Saturday, March 24, 2007

On Oleanna and Education

I saw a performance of Mamet's Oleanna today. If you are unfamiliar with the story, well... at its barest bones, it is this:

A female student (Carol) visits her male professor (John) in his office after receiving a poor grade on a paper. John attempts to engage Carol what he considers a "personal" level. Carol files a sexual harassment suit with the university. John calls Carol to his office again to try and explain that his actions were non-sexual. He ends the meeting by grabbing Carol's arm as she turns to leave his office, which prompts her to take her case to the state (as technically his action could be considered both assault and attempted rape). John calls Carol to his office a third time to beg her to stop the charges, as he has now lost his job and will soon lose his home and family. She refuses, and the play ends as John, enraged, breaks the rules he's thus far only been accused of breaking and attacks Carol, beating her to the ground.

Many people say this play is about sexual harassment. Depending on how a director chooses to stage the opening scene, John's actions could be interpreted as friendly or predatory, as the stage directions simply say "he puts his arm around her." Likewise, it's a fair consideration whether or not any touch between teacher and student is appropriate, and a case can be made for Carol's choice to interpret John's actions as harassment.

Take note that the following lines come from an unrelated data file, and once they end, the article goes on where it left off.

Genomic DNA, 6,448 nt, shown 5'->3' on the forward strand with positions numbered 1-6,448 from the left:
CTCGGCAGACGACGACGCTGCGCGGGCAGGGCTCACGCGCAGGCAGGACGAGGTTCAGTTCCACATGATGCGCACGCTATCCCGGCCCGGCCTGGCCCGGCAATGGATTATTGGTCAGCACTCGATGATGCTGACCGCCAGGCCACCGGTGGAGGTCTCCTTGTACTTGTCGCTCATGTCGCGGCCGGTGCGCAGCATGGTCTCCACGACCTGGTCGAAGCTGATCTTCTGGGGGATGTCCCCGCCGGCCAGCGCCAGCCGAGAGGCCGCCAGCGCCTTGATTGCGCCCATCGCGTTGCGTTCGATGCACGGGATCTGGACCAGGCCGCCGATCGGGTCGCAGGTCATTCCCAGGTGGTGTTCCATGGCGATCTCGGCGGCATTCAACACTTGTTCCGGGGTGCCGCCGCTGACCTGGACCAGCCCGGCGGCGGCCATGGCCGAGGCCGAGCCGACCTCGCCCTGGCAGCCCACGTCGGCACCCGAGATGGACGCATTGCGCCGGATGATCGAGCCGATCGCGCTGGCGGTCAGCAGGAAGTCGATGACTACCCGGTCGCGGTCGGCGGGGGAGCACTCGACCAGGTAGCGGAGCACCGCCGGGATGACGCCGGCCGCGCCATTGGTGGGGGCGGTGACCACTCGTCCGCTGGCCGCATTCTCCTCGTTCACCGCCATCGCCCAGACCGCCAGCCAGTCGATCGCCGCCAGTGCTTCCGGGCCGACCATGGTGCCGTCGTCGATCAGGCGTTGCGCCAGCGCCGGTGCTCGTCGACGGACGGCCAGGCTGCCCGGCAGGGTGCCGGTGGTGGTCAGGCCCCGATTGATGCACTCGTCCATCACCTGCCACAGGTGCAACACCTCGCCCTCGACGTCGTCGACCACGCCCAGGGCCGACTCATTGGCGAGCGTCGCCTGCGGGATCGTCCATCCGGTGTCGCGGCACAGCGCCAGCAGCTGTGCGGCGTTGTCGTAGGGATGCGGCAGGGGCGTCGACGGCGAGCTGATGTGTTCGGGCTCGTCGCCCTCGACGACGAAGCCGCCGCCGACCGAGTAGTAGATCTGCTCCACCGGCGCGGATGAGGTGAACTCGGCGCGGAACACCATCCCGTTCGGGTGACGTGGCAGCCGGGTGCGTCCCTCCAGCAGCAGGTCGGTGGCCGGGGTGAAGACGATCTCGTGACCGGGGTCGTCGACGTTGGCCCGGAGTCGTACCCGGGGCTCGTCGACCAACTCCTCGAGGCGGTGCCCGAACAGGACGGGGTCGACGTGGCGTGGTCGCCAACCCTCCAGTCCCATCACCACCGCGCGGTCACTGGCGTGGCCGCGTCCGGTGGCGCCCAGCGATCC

Not to mention that during the course of the meeting John tells a dirty joke, intimates that if Carol returns to his office for private tutoring she will get an A in his class, and states repeatedly "I like you." All which he states casually but which Carol chooses to interpret as sexual innuendo -- and with good reason. Many women have experienced that moment with a superior where their sexuality suddenly becomes the stated or implied focus of the conversation, and few are as courageous as Carol is to name it and report it.

On the other hand, people also have analyzed the play as an example of political correctness gone to extremes; of an innocent man taken down by a young woman who uses the only weapon she has to hurt him; of an educational system which bans touch, bans familiarity, bans all of the interpersonal communication professors like John deem necessary to connection and learning. It's also been read as a commentary on a legal system in which the accuser is always believed (remember the spate of false accusations of sexual abuse in the mid-1990s) and the accused loses job, money, and social standing regardless of whether or not the occurrence actually happened.

After watching it, though, I don't think the play is about sex. It's about education. It's Mamet's critique of the educational system.

Here's why. It has to do with Mamet's structure, something I missed in my readings of the play but which became abundantly clear when I heard it spoken aloud. The play is in sonata form (Mamet, like many playwrights, is a classically-trained musician). Exposition-development-recapitulation-coda.